Today I practiced navigation using the sectional maps (pilotage) and operations into uncontrolled airports.
We departed runway 28 at CDW and flew north. Our first stop was Greenwood Lake Airport (4N1). From the preflight weather briefing in the area, I knew that the winds were predominantly from the north west. I took a look at the sectional during the flight and saw that runway 6 would make most sense with the prevailing winds. I listened into the CTAF and heard there was traffic landing on runway 6 so I was right after all. I took a look at the sectional in order to get an idea of the field elevation and traffic pattern direction before I started my descent and entry into the traffic pattern. The field elevation was 790 feet (1790 feet traffic pattern altitude) and runway 6 used a right pattern. With the information, I haphazardly entered the downwind at my best attempt at a 45 degree entry. Tom gave me a pointer that I should fly over a dam (Monksville Reservoir dam?) as a waypoint to enter the downwind at a 45 and that the downwind coincides roughly with some power lines. We landed at 4N1 to a full stop and departed again on runway 6. Tom handled most, although not all the radio communication as we announced our intentions over the CTAF in the pattern and the ground.
After departing 4N1, Tom instructed me to fly to Warwick (N72). We tuned into CTAF to listen in on the traffic and Tom didn’t like the conditions so then he told me to fly to Randall (06N) instead. Using the sectional and whatever landmarks I could find, I tried to find Randall but couldn’t. Tom suggested to go to a higher altitude which can help with finding the airport. We then entered a standard right turn and circled a couple of times above the farmland in order to regain our bearings. It is so much easier to keep a constant standard right turn in real life than in the simulator. I eventually identified 06N so we head there and I repeated the same procedure I performed when landing at Greenwood Lake (listen to the CTAF, determine the active runway, traffic pattern altitude, and direction of traffic. We flew close to a hospital during the left base for runway 28 which I remarked is convenient in case we crash. This wasn’t my best landing but we got on the ground in one piece. Tom again handled the majority of the communications over the CTAF. It seemed I was preoccupied with landing at this unfamiliar airport. I was really surprised by the waviness and elevation changes of the runway. We taxied back to the active and took off to head back home.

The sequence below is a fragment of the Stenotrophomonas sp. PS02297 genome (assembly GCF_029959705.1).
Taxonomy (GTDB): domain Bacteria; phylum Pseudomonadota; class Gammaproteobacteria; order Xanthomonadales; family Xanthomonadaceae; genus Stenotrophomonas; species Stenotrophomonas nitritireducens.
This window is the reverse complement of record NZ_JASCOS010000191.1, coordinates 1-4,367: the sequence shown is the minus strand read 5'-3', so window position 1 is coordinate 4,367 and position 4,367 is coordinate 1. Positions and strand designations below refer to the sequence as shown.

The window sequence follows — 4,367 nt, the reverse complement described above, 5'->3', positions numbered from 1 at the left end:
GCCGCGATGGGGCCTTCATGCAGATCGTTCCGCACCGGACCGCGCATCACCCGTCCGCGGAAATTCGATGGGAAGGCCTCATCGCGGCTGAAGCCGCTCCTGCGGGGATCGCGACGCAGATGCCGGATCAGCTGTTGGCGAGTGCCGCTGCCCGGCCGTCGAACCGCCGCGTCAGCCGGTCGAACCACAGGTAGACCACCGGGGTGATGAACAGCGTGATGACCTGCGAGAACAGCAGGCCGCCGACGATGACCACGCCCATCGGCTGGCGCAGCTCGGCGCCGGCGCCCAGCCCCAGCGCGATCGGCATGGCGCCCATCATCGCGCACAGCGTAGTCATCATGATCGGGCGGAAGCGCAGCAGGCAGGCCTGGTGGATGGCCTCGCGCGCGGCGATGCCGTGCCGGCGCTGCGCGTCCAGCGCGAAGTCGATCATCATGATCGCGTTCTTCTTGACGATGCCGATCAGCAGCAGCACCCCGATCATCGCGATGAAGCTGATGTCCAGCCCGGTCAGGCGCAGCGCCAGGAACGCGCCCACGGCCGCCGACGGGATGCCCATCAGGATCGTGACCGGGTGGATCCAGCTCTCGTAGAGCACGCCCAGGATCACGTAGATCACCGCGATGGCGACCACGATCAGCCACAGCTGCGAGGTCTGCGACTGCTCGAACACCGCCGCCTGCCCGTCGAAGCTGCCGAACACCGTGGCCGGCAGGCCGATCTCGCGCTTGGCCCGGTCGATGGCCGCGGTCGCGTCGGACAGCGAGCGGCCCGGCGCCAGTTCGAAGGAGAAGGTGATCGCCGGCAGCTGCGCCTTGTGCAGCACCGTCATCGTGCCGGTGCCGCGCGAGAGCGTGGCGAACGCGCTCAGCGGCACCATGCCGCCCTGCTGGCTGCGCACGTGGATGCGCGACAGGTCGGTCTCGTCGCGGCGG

For some time, I flew toward a body of water which I thought was Greenwood Lake but I realized was the Hudson. I then correctly identified the right landmark and flew in the right direction without Tom telling me. After getting CDW ATIS and contacting CDW tower, we were told to enter the left downwind for runway 4 which we did and landed. My only mistake during my approach into CDW was I descended slightly below 1700 feet when flying over Lincoln Park airport which wasn’t very safe since you want to be at least 500 feet above their pattern altitude (1182 feet). I was too fixated on another task (reading a sectional) which I need to do a better job of avoiding.
The flight went well enough that Tom scheduled the pre-solo checkride with Tomoharu (another instructor at Fischer) for this week. I’ll need to review the maneuvers and hopefully get some more flights with Tom beforehand.